‘A third-world environment’

Baltimore’s Freezing Classrooms Are Just the Tip of the Iceberg

Past the cold are rat infestations, cooling systems that fail in the summer, and the crippling morale of students who feel unwanted and ignored in literally crumbling buildings.

im Hairston/Baltimore Sun/TNS via Getty

BALTIMORE—Dozens of Baltimoreans crammed into a small room at Baltimore City School’s headquarters Tuesday to voice their frustrations with the heating failures that left their children in freezing classrooms, while hundreds more were placed in an overflow room.

At the meeting, I sat next to Lakesha Diggs, a nurse and mother of three children in Rosemont Elementary/Middle School. The school notified her on Dec. 7 that there may be asbestos there; her children haven’t been back since.

“I’m picking up work every day. They’re still completing their projects. They’re doing work… but it’s not the same,” said Diggs to The Daily Beast.

“I’m having to take time off work. I’ve not been able to have a full work week since this has happened.”

BCS has a long and well-documented history of subpar learning conditions, and Baltimoreans are often unfairly scapegoated for the failures of a system in which all the cards are stacked against them. Diggs was one of many attendees who plays an active role in her children’s education. She attends PTA meetings, school board meetings, and even contacts the mayor’s and governor’s offices to fight for her kids’ education, but still sees little progress.

The Maryland school systems are largely dependent on the tax base of the residents in each school system, and Baltimore City is one of the poorest areas in the state. In 2016, the median household income in Baltimore City was $44,262 with a per capita income of $27,129. Almost 23 percent of its residents lived below the poverty line, which is $24,000 a year for a family of four.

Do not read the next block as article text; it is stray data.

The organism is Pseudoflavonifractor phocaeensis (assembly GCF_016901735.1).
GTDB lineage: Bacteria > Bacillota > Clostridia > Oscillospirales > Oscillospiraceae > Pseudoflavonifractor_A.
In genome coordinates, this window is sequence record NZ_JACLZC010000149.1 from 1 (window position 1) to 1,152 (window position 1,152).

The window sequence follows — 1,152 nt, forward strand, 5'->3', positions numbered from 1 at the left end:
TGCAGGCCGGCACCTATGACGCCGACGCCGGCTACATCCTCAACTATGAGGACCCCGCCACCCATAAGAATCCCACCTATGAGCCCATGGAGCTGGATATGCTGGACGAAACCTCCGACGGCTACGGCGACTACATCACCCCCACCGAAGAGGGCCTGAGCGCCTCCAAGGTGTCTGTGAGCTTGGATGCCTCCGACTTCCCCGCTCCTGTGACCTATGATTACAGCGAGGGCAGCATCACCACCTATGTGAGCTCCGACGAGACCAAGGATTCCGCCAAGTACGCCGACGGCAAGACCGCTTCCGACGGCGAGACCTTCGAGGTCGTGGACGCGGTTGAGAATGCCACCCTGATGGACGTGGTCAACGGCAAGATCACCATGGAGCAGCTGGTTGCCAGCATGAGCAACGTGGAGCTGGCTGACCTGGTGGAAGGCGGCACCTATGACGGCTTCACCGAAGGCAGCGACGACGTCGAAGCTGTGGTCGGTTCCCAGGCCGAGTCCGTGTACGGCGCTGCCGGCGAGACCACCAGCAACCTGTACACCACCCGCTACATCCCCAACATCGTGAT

The result is that BCS has little money for necessary improvements. Neighboring Baltimore County has budgeted $116 million for school capital projects in 2018, Baltimore City had just $17 million, along with an emergency $2.5 million from Republican Gov. Larry Hogan to address the heating failures.

City children have been stuck in dilapidated schools for decades because their parents are poor, creating a vicious cycle of inadequate education, unemployment, and crime that few—even those with committed parents like Diggs—escape from.

“They don’t care about y’all kids. They are setting them up for a new form of slavery: prison!” said another parent at the school board meeting.

Baltimore politicians have long recognized this problem and in 1997 then-Mayor Kurt Schmoke devised a new plan and made a deal with the state to hopefully inject more funds into BCS.

He separated BCS from the control of the Baltimore mayor’s office, and made it an independent entity controlled by both the state and the city. An independent CEO and 10 school board members run the day-to-day operations of BCS. That arrangement has left many parents unsure who to ask or pressure for help—the governor, the mayor, or BCS itself. Ideally, the change would have meant more state funds for BCS, but that hasn’t necessarily been the case.

“That works sometime when you have a Democratic governor and a Democratic mayor,” says Marietta English, the president of the Baltimore Teachers Union, to The Daily Beast. But when there is a Republican governor, she said, party politics get in the way and progress can grind to a halt in the overwhelmingly Democratic city.

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Under the previous governor, Democrat Martin O’Malley, BCS created 21st Century Schools, a $1 billion project to rebuild, renovate, and repair city schools. In August of 2017, it opened Fort Worthington Elementary/Middle School, its first newly constructed school; more have opened since. This crisis would have been much worse without this program, but obviously much more needs to be done.

Baltimore hasn’t had a Republican mayor since Theodore McKeldin in 1967, and those in attendance definitely did not think that Gov. Hogan—who used the heating crisis to propose an “investigator general” to root out what he describes as corruption, mismanagement, and incompetence in Maryland school systems—was adequately addressing the city’s current crisis. Hogan didn’t mention the state funding policies that have resulted in BCS losing $66 million for education in the last decade.

When something goes wrong in a system where more than 80 percent of students are African American, and more than 10 percent are Latino, of course Hogan suggests that the heat gave out not because of state policies that drain money from city schools, but because of supposed corruption.

“We know why the knee jerk reaction is always to do an audit on Baltimore City Schools,” said BCS CEO Sonja Santelises at the school board meeting.

Throughout Tuesday’s meeting, Baltimore residents and BCS teachers brought up myriad problems beyond the brutal cold—including rat infestations, cooling systems that fail in the summer, and the crippling morale of students who feel unwanted and ignored in literally crumbling buildings.

“Our children are being forced to learn in a third-world environment,” said a Baltimore City parent. “All these kids deserve a fighting chance. It is our duty to give them a fighting chance.”